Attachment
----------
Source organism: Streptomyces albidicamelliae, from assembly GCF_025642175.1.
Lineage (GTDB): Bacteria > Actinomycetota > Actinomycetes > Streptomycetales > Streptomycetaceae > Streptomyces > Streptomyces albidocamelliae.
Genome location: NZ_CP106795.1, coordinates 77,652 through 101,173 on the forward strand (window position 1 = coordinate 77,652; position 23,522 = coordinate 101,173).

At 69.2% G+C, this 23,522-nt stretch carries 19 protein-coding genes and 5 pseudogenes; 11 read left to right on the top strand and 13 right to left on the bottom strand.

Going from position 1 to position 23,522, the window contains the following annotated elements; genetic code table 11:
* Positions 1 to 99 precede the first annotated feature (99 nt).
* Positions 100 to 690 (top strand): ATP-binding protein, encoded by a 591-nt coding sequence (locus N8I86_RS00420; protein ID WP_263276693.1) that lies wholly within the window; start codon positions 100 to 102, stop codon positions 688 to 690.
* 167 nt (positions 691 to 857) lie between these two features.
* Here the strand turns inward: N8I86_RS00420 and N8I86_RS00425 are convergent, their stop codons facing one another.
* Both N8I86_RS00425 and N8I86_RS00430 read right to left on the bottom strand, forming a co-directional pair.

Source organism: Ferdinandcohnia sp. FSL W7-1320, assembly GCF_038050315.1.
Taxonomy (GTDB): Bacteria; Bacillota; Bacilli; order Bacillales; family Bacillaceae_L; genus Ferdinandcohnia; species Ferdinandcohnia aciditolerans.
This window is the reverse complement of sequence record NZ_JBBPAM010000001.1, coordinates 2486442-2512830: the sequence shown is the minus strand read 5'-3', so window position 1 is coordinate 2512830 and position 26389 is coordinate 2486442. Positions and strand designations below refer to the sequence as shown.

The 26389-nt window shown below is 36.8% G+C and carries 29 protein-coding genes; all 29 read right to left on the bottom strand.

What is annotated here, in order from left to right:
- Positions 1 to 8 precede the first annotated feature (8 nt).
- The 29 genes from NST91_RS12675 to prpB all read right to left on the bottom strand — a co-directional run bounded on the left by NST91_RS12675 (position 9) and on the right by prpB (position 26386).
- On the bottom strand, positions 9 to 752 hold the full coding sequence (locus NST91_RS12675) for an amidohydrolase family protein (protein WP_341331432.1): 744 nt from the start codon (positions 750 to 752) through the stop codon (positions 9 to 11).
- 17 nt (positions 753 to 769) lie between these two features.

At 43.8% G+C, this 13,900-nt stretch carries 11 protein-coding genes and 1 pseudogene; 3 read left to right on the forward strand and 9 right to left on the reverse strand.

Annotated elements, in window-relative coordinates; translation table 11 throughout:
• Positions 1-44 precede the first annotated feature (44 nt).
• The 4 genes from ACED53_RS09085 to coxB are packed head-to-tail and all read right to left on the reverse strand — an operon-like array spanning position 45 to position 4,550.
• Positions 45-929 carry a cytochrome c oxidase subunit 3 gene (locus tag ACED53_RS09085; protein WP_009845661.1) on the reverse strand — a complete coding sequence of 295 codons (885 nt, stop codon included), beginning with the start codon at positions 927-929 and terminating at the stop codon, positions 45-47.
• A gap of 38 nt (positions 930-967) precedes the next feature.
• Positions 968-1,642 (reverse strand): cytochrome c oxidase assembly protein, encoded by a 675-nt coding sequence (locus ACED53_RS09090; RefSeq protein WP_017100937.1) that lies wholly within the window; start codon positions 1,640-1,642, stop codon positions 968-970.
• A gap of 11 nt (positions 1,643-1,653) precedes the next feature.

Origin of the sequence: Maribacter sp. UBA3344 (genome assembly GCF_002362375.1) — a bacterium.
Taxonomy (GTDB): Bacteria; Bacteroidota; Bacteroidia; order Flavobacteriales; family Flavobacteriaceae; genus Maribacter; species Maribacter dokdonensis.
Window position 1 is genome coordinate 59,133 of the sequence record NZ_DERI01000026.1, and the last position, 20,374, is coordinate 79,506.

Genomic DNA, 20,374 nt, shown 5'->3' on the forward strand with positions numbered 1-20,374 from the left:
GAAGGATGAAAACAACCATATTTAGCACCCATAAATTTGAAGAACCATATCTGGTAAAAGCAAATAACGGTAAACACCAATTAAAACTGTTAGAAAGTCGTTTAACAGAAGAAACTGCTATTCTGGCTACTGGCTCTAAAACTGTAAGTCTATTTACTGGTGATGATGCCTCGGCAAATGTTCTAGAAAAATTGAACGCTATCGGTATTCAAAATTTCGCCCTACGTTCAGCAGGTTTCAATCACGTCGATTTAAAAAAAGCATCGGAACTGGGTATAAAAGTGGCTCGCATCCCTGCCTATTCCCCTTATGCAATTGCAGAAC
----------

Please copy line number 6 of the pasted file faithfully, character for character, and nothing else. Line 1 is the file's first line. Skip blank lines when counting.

* Positions 1 to 99 precede the first annotated feature (99 nt).